Policy talk: Culture matters! July 2019

After decades of wars and insurgencies, as well as the most recent occupation of territory by the so-called Islamic State (IS), Iraq is still struggling to move towards lasting peace and stability, while also addressing pertinent issues such as the prevalence of active IS sleeper cells, internal displacement of hundreds of thousands of people and the consequences of enslavement and rape, particularly of Yesidi women. 

Furthermore, high rates of corruption and a lack of infrastructure have led many Iraqis to distrust government institutions. Nevertheless, a strong civil society continues to keep issues such as women’s rights, the rule of law and social justice on the map. Given these obstacles and opportunities, how can Iraq achieve stability, and what role can cultural projects play in overcoming the consequences of war and in reconciliation processes? elbarlament specifically addressed this question in a recent study.

Motivated by new insights into the cultural scene in Iraq gained through this research, elbarlament hosted a panel discussion on 4 July 2019 at the taz Kantine in Berlin that focused on the realities of Iraq in 2019 and the role of culture and the arts in addressing political, religious or ethnic conflicts. The panel consisted of Susana Abdul Majid, an actress with Iraqi roots who is currently part of Milo Rau’s play “Orestes in Mosul“, which combines the Greek tragedy with the recent presence of IS in Mosul, Sebastian Bloching, co-author of the study “Cultural work against the consequences of war – a snapshot from Iraq”, Andrea Böhm, journalist with many years of experience reporting on Iraq and the MENA region for DIE ZEIT, and Alisha Molter, coordinator of elbarlament’s project “Women think Iraq anew“.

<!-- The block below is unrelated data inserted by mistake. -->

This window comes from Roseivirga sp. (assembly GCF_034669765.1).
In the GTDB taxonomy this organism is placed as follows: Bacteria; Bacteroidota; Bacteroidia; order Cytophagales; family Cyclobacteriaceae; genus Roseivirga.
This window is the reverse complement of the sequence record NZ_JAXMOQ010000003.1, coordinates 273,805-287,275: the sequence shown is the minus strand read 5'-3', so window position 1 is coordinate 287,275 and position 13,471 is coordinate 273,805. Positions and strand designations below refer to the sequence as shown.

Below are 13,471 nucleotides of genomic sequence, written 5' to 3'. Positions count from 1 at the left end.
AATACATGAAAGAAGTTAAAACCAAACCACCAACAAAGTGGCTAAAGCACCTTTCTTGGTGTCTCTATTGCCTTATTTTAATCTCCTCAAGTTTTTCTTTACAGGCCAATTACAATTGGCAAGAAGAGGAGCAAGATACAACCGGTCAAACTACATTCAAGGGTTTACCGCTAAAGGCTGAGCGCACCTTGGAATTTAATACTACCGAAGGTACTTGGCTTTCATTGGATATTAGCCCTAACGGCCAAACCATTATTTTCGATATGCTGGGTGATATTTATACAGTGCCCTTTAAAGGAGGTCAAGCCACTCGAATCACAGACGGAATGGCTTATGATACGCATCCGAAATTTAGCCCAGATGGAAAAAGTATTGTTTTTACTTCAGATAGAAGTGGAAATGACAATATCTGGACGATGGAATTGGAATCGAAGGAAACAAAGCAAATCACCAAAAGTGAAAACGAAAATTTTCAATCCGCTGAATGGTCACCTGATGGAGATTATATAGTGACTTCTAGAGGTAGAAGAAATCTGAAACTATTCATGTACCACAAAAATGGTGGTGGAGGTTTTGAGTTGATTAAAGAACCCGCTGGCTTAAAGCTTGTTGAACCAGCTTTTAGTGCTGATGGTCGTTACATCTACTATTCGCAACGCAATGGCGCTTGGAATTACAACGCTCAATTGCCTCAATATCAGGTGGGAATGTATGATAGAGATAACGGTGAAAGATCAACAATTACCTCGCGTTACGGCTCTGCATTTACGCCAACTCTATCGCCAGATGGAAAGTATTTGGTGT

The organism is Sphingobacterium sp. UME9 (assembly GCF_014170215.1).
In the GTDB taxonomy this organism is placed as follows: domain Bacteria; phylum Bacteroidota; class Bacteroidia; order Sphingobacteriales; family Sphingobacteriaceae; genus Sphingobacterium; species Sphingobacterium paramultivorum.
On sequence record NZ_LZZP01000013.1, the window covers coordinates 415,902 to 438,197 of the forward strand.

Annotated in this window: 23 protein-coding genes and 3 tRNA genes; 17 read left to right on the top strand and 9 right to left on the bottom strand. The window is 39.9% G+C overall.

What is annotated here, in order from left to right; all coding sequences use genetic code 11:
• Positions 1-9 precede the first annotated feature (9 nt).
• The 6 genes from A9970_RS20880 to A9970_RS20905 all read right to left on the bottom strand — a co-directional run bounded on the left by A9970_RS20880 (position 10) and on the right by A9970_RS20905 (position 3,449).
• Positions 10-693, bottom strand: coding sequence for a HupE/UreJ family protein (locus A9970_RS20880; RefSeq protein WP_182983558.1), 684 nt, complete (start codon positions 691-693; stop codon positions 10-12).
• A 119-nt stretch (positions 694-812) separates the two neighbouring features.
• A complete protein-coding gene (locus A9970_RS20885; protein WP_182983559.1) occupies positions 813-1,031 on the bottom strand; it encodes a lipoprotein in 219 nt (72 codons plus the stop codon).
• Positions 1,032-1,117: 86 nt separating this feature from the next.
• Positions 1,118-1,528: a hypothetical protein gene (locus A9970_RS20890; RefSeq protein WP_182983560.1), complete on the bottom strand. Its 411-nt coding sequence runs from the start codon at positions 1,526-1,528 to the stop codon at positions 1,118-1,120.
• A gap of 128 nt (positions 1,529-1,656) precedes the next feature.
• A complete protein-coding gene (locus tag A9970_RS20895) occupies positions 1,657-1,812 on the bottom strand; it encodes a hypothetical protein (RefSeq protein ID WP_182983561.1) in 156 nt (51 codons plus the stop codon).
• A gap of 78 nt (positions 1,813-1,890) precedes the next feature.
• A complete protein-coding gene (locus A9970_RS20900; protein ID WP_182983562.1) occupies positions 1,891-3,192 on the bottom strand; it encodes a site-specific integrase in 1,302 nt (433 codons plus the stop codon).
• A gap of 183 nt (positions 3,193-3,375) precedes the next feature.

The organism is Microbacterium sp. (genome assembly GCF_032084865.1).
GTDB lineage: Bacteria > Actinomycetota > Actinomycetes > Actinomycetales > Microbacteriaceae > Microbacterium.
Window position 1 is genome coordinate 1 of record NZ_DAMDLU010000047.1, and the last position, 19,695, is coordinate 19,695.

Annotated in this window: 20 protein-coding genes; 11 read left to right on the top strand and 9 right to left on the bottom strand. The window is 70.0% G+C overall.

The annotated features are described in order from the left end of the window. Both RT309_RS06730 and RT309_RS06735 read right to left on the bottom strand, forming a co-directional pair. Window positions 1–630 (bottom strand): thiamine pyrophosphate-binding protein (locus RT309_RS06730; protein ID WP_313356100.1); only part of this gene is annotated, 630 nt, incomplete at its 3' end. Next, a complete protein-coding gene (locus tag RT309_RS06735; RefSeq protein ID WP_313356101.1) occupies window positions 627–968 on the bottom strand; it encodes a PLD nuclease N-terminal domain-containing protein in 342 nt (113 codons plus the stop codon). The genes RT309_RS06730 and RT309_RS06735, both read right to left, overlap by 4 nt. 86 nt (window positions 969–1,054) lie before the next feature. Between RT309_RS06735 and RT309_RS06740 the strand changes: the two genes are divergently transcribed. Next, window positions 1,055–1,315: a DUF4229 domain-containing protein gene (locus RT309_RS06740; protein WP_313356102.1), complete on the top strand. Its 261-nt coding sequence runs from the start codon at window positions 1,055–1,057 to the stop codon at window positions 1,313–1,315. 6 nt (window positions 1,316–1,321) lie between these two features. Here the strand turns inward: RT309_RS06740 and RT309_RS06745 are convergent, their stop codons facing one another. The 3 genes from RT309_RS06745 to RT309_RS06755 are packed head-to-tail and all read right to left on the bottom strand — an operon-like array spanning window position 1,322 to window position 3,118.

The study “Cultural work against the consequences of war – a snapshot from Iraq” is available for download here.

The event was a part of the project “Women think Iraq anew – elbarlament in Iraq 2019“, which is supported by the ifa (Institut für Auslandsbeziehungen) programme “zivik”, with funds from the German Federal Foreign Office.